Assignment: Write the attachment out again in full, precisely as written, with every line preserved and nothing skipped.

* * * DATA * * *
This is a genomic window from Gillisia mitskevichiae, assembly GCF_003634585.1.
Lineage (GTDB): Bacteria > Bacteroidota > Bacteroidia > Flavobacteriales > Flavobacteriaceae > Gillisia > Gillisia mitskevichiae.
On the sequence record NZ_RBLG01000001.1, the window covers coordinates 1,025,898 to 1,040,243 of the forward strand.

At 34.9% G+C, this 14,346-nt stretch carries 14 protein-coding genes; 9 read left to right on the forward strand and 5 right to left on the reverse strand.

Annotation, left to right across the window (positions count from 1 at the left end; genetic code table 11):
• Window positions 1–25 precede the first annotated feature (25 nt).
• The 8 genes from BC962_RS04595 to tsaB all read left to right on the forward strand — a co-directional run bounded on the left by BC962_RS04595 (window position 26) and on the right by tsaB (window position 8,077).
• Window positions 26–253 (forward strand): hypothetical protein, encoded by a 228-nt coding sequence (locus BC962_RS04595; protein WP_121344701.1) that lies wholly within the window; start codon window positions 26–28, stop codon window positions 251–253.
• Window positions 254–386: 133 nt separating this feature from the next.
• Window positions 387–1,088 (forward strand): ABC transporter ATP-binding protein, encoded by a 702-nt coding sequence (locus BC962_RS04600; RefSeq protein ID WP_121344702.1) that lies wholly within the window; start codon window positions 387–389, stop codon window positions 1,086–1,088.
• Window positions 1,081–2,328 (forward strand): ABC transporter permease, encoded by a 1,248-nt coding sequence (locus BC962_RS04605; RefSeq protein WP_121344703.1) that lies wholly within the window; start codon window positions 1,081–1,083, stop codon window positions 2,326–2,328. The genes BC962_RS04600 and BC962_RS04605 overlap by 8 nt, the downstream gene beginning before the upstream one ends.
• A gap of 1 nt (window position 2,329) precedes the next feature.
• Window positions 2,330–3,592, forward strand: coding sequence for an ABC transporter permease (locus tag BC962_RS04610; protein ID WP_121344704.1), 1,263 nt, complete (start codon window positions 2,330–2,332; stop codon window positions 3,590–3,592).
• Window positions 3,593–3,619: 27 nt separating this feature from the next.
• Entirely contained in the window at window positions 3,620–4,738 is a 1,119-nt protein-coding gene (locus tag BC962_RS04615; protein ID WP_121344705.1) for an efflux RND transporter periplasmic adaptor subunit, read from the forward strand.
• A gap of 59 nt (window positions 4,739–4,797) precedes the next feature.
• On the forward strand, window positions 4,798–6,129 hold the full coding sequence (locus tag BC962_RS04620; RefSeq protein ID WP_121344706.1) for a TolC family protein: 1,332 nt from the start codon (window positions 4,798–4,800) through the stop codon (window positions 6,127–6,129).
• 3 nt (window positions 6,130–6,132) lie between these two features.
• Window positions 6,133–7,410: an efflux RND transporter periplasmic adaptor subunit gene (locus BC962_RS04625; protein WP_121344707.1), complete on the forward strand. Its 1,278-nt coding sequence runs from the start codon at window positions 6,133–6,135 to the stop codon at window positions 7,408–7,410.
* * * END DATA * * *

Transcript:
This is a genomic window from Gillisia mitskevichiae, assembly GCF_003634585.1.
Lineage (GTDB): Bacteria > Bacteroidota > Bacteroidia > Flavobacteriales > Flavobacteriaceae > Gillisia > Gillisia mitskevichiae.
On the sequence record NZ_RBLG01000001.1, the window covers coordinates 1,025,898 to 1,040,243 of the forward strand.

At 34.9% G+C, this 14,346-nt stretch carries 14 protein-coding genes; 9 read left to right on the forward strand and 5 right to left on the reverse strand.

Annotation, left to right across the window (positions count from 1 at the left end; genetic code table 11):
• Window positions 1–25 precede the first annotated feature (25 nt).
• The 8 genes from BC962_RS04595 to tsaB all read left to right on the forward strand — a co-directional run bounded on the left by BC962_RS04595 (window position 26) and on the right by tsaB (window position 8,077).
• Window positions 26–253 (forward strand): hypothetical protein, encoded by a 228-nt coding sequence (locus BC962_RS04595; protein WP_121344701.1) that lies wholly within the window; start codon window positions 26–28, stop codon window positions 251–253.
• Window positions 254–386: 133 nt separating this feature from the next.
• Window positions 387–1,088 (forward strand): ABC transporter ATP-binding protein, encoded by a 702-nt coding sequence (locus BC962_RS04600; RefSeq protein ID WP_121344702.1) that lies wholly within the window; start codon window positions 387–389, stop codon window positions 1,086–1,088.
• Window positions 1,081–2,328 (forward strand): ABC transporter permease, encoded by a 1,248-nt coding sequence (locus BC962_RS04605; RefSeq protein WP_121344703.1) that lies wholly within the window; start codon window positions 1,081–1,083, stop codon window positions 2,326–2,328. The genes BC962_RS04600 and BC962_RS04605 overlap by 8 nt, the downstream gene beginning before the upstream one ends.
• A gap of 1 nt (window position 2,329) precedes the next feature.
• Window positions 2,330–3,592, forward strand: coding sequence for an ABC transporter permease (locus tag BC962_RS04610; protein ID WP_121344704.1), 1,263 nt, complete (start codon window positions 2,330–2,332; stop codon window positions 3,590–3,592).
• Window positions 3,593–3,619: 27 nt separating this feature from the next.
• Entirely contained in the window at window positions 3,620–4,738 is a 1,119-nt protein-coding gene (locus tag BC962_RS04615; protein ID WP_121344705.1) for an efflux RND transporter periplasmic adaptor subunit, read from the forward strand.
• A gap of 59 nt (window positions 4,739–4,797) precedes the next feature.
• On the forward strand, window positions 4,798–6,129 hold the full coding sequence (locus tag BC962_RS04620; RefSeq protein ID WP_121344706.1) for a TolC family protein: 1,332 nt from the start codon (window positions 4,798–4,800) through the stop codon (window positions 6,127–6,129).
• 3 nt (window positions 6,130–6,132) lie between these two features.
• Window positions 6,133–7,410: an efflux RND transporter periplasmic adaptor subunit gene (locus BC962_RS04625; protein WP_121344707.1), complete on the forward strand. Its 1,278-nt coding sequence runs from the start codon at window positions 6,133–6,135 to the stop codon at window positions 7,408–7,410.